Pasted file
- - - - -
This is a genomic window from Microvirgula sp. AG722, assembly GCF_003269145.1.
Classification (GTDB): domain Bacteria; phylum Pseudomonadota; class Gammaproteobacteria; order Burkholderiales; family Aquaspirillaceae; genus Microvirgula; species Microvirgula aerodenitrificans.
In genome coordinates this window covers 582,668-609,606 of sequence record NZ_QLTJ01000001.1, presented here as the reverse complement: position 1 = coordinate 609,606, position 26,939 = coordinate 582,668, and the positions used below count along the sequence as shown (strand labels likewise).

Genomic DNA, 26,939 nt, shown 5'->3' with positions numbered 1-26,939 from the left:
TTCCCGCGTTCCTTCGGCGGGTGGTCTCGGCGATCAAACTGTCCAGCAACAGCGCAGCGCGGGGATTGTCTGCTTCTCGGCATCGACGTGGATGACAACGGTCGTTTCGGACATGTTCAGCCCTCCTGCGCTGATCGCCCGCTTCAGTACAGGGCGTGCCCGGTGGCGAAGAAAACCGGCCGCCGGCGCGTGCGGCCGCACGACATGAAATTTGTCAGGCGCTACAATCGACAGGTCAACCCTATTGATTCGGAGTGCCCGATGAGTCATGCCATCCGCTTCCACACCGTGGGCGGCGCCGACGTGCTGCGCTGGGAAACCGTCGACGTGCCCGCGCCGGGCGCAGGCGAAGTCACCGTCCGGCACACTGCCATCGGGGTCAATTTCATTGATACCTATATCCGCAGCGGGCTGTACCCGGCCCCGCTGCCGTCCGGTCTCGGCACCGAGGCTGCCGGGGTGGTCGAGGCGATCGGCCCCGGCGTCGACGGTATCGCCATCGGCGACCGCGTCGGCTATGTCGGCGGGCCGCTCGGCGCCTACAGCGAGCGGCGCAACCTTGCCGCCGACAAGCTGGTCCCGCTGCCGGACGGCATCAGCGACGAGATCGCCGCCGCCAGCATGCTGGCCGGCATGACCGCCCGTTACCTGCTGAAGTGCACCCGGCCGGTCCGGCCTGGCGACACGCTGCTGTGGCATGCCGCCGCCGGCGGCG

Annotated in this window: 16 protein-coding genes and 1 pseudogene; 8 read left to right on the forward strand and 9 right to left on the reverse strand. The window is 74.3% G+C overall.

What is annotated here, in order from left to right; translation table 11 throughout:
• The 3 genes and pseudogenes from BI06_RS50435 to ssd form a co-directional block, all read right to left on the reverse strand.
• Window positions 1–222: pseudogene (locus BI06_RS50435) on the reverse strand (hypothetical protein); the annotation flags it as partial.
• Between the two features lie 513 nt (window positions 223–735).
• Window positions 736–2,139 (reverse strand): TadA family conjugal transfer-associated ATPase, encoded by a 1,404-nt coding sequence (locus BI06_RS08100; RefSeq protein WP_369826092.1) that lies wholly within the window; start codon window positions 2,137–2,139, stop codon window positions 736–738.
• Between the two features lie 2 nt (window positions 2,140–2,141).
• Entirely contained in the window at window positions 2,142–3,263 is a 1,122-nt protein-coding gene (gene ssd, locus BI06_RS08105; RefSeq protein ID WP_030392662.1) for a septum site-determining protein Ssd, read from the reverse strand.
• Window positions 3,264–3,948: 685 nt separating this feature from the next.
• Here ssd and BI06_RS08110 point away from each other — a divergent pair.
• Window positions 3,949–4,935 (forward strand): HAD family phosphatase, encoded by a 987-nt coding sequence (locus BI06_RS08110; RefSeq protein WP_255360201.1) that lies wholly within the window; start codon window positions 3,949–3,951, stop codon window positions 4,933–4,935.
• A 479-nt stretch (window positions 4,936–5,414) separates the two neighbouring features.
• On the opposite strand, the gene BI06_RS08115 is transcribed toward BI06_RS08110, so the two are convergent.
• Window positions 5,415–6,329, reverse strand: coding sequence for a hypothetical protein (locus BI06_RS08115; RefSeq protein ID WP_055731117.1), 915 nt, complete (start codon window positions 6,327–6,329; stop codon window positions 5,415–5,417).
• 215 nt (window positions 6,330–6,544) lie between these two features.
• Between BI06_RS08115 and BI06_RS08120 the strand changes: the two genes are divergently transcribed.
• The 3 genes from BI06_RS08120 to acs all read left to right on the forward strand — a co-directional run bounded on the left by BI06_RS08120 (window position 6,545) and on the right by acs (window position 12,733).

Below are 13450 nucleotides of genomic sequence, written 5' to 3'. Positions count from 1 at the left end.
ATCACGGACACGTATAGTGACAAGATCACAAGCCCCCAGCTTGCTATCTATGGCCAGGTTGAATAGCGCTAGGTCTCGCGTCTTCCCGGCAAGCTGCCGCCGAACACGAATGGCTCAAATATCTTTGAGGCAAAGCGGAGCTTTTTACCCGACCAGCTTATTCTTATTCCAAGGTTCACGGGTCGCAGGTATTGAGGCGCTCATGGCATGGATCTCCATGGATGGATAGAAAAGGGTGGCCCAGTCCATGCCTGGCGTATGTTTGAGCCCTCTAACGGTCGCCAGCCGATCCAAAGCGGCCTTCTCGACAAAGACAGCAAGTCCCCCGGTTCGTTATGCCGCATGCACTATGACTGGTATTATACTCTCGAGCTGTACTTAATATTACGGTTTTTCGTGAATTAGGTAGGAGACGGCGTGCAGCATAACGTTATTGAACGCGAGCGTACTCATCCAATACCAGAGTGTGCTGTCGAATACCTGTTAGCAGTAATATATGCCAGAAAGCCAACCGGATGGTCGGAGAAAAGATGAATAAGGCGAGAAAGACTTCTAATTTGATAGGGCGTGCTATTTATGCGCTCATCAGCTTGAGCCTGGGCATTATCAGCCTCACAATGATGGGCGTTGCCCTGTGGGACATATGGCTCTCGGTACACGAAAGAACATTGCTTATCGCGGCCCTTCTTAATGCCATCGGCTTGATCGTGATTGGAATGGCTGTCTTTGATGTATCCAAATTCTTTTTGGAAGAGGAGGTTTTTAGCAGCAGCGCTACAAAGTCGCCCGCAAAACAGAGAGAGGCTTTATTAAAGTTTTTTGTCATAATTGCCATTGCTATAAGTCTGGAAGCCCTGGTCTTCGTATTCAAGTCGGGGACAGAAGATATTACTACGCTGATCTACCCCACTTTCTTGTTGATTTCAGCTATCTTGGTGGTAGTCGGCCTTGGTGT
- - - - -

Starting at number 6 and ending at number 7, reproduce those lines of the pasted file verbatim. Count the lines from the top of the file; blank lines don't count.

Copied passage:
Annotated in this window: 16 protein-coding genes and 1 pseudogene; 8 read left to right on the forward strand and 9 right to left on the reverse strand. The window is 74.3% G+C overall.

What is annotated here, in order from left to right; translation table 11 throughout: